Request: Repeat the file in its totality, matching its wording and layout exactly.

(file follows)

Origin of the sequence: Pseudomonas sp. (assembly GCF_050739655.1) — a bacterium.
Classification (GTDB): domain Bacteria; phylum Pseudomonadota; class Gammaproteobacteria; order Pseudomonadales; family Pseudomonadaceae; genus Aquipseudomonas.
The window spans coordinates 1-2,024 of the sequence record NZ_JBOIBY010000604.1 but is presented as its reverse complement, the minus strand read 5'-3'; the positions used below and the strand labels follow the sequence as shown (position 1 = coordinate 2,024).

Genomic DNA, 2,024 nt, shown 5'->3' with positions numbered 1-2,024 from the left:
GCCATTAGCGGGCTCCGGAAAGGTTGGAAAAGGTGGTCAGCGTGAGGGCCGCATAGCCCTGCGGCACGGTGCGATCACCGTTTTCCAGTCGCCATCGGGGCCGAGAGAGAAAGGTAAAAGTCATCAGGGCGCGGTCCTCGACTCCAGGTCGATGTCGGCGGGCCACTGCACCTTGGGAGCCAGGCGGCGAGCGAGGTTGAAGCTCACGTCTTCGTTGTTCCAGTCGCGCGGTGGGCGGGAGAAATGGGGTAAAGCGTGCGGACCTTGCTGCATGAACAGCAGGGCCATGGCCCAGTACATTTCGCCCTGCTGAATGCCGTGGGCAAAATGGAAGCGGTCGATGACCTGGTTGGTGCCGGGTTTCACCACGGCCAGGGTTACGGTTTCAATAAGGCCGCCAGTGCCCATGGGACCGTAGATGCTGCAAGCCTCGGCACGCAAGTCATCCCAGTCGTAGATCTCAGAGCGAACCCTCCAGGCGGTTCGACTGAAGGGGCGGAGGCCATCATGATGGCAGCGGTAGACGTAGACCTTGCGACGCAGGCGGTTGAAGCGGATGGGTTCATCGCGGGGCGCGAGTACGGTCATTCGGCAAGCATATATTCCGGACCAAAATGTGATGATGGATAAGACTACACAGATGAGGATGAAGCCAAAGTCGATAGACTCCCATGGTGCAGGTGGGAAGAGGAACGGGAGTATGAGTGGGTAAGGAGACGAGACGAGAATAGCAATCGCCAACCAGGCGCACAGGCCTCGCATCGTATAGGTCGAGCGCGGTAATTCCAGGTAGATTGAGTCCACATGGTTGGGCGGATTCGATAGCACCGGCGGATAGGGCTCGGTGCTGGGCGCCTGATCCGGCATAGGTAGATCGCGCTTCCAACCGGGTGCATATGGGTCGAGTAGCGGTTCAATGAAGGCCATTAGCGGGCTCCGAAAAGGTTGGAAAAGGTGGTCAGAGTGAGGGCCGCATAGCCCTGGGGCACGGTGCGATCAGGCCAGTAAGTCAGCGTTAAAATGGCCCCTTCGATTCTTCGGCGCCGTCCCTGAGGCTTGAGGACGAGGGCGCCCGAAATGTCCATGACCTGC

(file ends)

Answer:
Origin of the sequence: Pseudomonas sp. (assembly GCF_050739655.1) — a bacterium.
Classification (GTDB): domain Bacteria; phylum Pseudomonadota; class Gammaproteobacteria; order Pseudomonadales; family Pseudomonadaceae; genus Aquipseudomonas.
The window spans coordinates 1-2,024 of the sequence record NZ_JBOIBY010000604.1 but is presented as its reverse complement, the minus strand read 5'-3'; the positions used below and the strand labels follow the sequence as shown (position 1 = coordinate 2,024).

Genomic DNA, 2,024 nt, shown 5'->3' with positions numbered 1-2,024 from the left:
GCCATTAGCGGGCTCCGGAAAGGTTGGAAAAGGTGGTCAGCGTGAGGGCCGCATAGCCCTGCGGCACGGTGCGATCACCGTTTTCCAGTCGCCATCGGGGCCGAGAGAGAAAGGTAAAAGTCATCAGGGCGCGGTCCTCGACTCCAGGTCGATGTCGGCGGGCCACTGCACCTTGGGAGCCAGGCGGCGAGCGAGGTTGAAGCTCACGTCTTCGTTGTTCCAGTCGCGCGGTGGGCGGGAGAAATGGGGTAAAGCGTGCGGACCTTGCTGCATGAACAGCAGGGCCATGGCCCAGTACATTTCGCCCTGCTGAATGCCGTGGGCAAAATGGAAGCGGTCGATGACCTGGTTGGTGCCGGGTTTCACCACGGCCAGGGTTACGGTTTCAATAAGGCCGCCAGTGCCCATGGGACCGTAGATGCTGCAAGCCTCGGCACGCAAGTCATCCCAGTCGTAGATCTCAGAGCGAACCCTCCAGGCGGTTCGACTGAAGGGGCGGAGGCCATCATGATGGCAGCGGTAGACGTAGACCTTGCGACGCAGGCGGTTGAAGCGGATGGGTTCATCGCGGGGCGCGAGTACGGTCATTCGGCAAGCATATATTCCGGACCAAAATGTGATGATGGATAAGACTACACAGATGAGGATGAAGCCAAAGTCGATAGACTCCCATGGTGCAGGTGGGAAGAGGAACGGGAGTATGAGTGGGTAAGGAGACGAGACGAGAATAGCAATCGCCAACCAGGCGCACAGGCCTCGCATCGTATAGGTCGAGCGCGGTAATTCCAGGTAGATTGAGTCCACATGGTTGGGCGGATTCGATAGCACCGGCGGATAGGGCTCGGTGCTGGGCGCCTGATCCGGCATAGGTAGATCGCGCTTCCAACCGGGTGCATATGGGTCGAGTAGCGGTTCAATGAAGGCCATTAGCGGGCTCCGAAAAGGTTGGAAAAGGTGGTCAGAGTGAGGGCCGCATAGCCCTGGGGCACGGTGCGATCAGGCCAGTAAGTCAGCGTTAAAATGGCCCCTTCGATTCTTCGGCGCCGTCCCTGAGGCTTGAGGACGAGGGCGCCCGAAATGTCCATGACCTGC